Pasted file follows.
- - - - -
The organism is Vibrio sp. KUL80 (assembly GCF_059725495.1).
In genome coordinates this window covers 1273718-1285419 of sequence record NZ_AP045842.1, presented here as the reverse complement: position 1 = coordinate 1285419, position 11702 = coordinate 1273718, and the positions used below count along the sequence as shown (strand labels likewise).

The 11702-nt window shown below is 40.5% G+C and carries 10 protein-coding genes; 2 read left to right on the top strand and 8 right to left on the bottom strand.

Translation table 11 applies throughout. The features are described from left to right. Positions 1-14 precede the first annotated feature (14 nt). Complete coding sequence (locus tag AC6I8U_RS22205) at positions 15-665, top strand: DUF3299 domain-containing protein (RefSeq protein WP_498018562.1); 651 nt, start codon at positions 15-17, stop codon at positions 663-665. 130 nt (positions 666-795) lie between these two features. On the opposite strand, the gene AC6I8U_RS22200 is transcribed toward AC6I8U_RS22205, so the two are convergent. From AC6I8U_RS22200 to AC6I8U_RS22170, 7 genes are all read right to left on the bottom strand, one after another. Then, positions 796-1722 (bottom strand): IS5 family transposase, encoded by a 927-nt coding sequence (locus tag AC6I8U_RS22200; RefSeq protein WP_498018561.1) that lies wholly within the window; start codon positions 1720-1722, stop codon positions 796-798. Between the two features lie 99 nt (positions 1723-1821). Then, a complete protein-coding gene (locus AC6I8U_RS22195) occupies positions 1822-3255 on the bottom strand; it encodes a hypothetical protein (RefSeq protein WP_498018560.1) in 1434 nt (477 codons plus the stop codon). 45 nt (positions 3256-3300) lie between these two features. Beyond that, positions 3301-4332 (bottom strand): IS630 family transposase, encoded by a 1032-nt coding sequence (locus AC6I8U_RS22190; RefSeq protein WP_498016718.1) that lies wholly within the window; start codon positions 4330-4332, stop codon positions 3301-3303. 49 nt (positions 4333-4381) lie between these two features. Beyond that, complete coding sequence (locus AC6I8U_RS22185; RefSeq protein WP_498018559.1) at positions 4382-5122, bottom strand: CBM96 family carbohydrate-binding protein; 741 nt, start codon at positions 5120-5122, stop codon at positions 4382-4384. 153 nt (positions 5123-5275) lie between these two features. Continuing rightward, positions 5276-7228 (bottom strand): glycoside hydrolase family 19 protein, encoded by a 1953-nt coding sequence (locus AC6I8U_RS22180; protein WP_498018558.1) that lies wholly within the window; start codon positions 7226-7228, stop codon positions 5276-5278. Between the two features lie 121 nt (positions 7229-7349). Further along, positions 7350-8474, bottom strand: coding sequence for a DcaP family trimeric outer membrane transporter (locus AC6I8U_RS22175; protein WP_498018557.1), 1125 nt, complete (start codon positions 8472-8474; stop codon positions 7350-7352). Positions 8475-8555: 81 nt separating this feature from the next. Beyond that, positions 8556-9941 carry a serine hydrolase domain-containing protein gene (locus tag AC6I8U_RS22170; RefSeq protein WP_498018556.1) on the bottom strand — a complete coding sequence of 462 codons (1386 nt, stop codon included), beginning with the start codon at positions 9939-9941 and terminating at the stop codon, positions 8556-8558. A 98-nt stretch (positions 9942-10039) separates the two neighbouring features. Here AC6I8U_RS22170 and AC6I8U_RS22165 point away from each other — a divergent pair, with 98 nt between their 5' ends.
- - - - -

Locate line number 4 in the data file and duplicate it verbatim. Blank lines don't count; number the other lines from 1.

Translation table 11 applies throughout. The features are described from left to right. Positions 1-14 precede the first annotated feature (14 nt). Complete coding sequence (locus tag AC6I8U_RS22205) at positions 15-665, top strand: DUF3299 domain-containing protein (RefSeq protein WP_498018562.1); 651 nt, start codon at positions 15-17, stop codon at positions 663-665. 130 nt (positions 666-795) lie between these two features. On the opposite strand, the gene AC6I8U_RS22200 is transcribed toward AC6I8U_RS22205, so the two are convergent. From AC6I8U_RS22200 to AC6I8U_RS22170, 7 genes are all read right to left on the bottom strand, one after another. Then, positions 796-1722 (bottom strand): IS5 family transposase, encoded by a 927-nt coding sequence (locus tag AC6I8U_RS22200; RefSeq protein WP_498018561.1) that lies wholly within the window; start codon positions 1720-1722, stop codon positions 796-798. Between the two features lie 99 nt (positions 1723-1821). Then, a complete protein-coding gene (locus AC6I8U_RS22195) occupies positions 1822-3255 on the bottom strand; it encodes a hypothetical protein (RefSeq protein WP_498018560.1) in 1434 nt (477 codons plus the stop codon). 45 nt (positions 3256-3300) lie between these two features. Beyond that, positions 3301-4332 (bottom strand): IS630 family transposase, encoded by a 1032-nt coding sequence (locus AC6I8U_RS22190; RefSeq protein WP_498016718.1) that lies wholly within the window; start codon positions 4330-4332, stop codon positions 3301-3303. 49 nt (positions 4333-4381) lie between these two features. Beyond that, complete coding sequence (locus AC6I8U_RS22185; RefSeq protein WP_498018559.1) at positions 4382-5122, bottom strand: CBM96 family carbohydrate-binding protein; 741 nt, start codon at positions 5120-5122, stop codon at positions 4382-4384. 153 nt (positions 5123-5275) lie between these two features. Continuing rightward, positions 5276-7228 (bottom strand): glycoside hydrolase family 19 protein, encoded by a 1953-nt coding sequence (locus AC6I8U_RS22180; protein WP_498018558.1) that lies wholly within the window; start codon positions 7226-7228, stop codon positions 5276-5278. Between the two features lie 121 nt (positions 7229-7349). Further along, positions 7350-8474, bottom strand: coding sequence for a DcaP family trimeric outer membrane transporter (locus AC6I8U_RS22175; protein WP_498018557.1), 1125 nt, complete (start codon positions 8472-8474; stop codon positions 7350-7352). Positions 8475-8555: 81 nt separating this feature from the next. Beyond that, positions 8556-9941 carry a serine hydrolase domain-containing protein gene (locus tag AC6I8U_RS22170; RefSeq protein WP_498018556.1) on the bottom strand — a complete coding sequence of 462 codons (1386 nt, stop codon included), beginning with the start codon at positions 9939-9941 and terminating at the stop codon, positions 8556-8558. A 98-nt stretch (positions 9942-10039) separates the two neighbouring features. Here AC6I8U_RS22170 and AC6I8U_RS22165 point away from each other — a divergent pair, with 98 nt between their 5' ends.